Our current state of knowledge about the earliest years of European printing is formed from extensive study using both traditional bibliographical analysis as well as new scientific and digital techniques. This research carries on a longstanding tradition in incunabula studies, which began in earnest in the 19th century. This page contains links to some recent examples of incunabula scholarship, as well as some of the bibliographic works that set the parameters of the field over the course of the late 19th and early 20th centuries.
The First Quarter Century of Printing
Paul Needham, The Scheide Library, Princeton University
A series of three lectures presented March 18, 19, and 21, 2013 as the 2013 University of Pennsylvania Libraries A.S.W. Rosenbach Lectures in Bibliography.
This series of three hour-long lectures, available here for free in mp3 format or mp4 with slides included, is one of the most up-to-date and comprehensive overviews of the invention and early spread of European printing. Delivered by Paul Needham, the world's foremost authority on the Gutenberg Bible and the earliest printing, these lectures are an invaluable contribution to the current state of knowledge regarding 15th century printed books.
First Impressions: The Printing Press
Hala Auji, Michael Bhaskar, Cristina Dondi, John Man
An episode of BBC World Service program "The Forum"
This link provides both a streaming and downloadable audio file featuring a panel, including Cristina Dondi of Material Evidence in Incunabula and 15cBOOKTRADE, discussing the invention of printing. An accessible, introductory discussion.
Caxton and the Printing Press
Richard Gameson, Julia Boffey, David Rundle
An episode of BBC Radio 4 program "In Our Time"
Another BBC offering, and another panel discussion, this audio program considers the work and lasting influence of the first printer in England, William Caxton.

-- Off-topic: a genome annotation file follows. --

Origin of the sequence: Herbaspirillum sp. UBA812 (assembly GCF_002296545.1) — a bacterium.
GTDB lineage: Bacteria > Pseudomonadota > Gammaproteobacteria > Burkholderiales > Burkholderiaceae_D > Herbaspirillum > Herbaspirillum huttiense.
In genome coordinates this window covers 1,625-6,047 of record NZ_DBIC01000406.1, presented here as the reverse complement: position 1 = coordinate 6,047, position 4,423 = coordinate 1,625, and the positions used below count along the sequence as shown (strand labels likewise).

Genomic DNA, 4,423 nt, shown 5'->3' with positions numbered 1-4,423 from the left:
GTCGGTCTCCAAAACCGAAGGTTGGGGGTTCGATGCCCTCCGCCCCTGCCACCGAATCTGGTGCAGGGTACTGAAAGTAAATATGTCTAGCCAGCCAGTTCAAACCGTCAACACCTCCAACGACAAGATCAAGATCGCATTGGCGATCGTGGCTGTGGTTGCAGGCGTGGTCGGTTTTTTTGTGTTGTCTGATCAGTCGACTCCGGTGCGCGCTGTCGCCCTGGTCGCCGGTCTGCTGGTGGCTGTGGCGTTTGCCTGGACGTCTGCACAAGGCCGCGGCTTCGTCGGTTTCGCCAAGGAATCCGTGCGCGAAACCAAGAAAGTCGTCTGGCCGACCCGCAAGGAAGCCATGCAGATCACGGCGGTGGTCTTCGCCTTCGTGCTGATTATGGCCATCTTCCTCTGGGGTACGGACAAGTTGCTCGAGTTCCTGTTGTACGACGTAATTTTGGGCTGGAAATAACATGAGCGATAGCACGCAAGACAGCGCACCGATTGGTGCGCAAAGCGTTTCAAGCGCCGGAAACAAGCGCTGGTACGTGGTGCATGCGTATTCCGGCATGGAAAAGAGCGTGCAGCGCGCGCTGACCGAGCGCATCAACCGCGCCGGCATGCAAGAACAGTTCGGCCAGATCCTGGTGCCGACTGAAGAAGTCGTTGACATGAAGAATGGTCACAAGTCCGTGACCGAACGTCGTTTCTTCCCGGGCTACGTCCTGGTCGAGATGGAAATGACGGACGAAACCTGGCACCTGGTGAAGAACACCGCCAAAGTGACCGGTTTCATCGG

While catalogs can be difficult to navigate for a non-specialist, they contain the best record of how our understanding of incunabula developed. The Introductions also frequently explain methodologies and provide important background information.
An Index to the Early Printed Books in the British Museum: From the Invention of Printing to the Year MD. With Notes of Those in the Bodleian Library
Robert Proctor, 1908.
Vol 1: https://archive.org/stream/b29003611_0001?ui=embed#page/n5/mode/2up
Vol 2: https://archive.org/stream/b29003611_0002?ui=embed#page/n5/mode/2up
Proctor's work, building on methods first employed by Henry Bradshaw, established new directions in the effort to identify and sensibly arrange the mass of incunabula and early printed books dispersed across many different collections throughout the British Museum (the library portion of which is now the British Library).
Catalogue of Books Mostly from the Presses of the First Printers Showing the Progress of Printing with Movable Metal Types Through the Second Half of the Fifteenth Century. Collected by Rush C. Hawkins, catalogued by Alfred W. Pollard and deposited in the Annmary Brown Memorial at Providence, Rhode Island.
Alfred W. Pollard, 1910
This catalog represents an approach to the spread of printing realized through collecting, by obtaining a copy of the first work from the first presses in each European town in which printing arrived.
Catalogue of Books Printed in the XVth Century Now in the British Museum
British Museum. Department of Printed Books.
This is the first volume of the monumental work usually referred to as simply "BMC." The introduction to this volume is of particular importance in outlining the arrangement, attribution, and study of incunabula.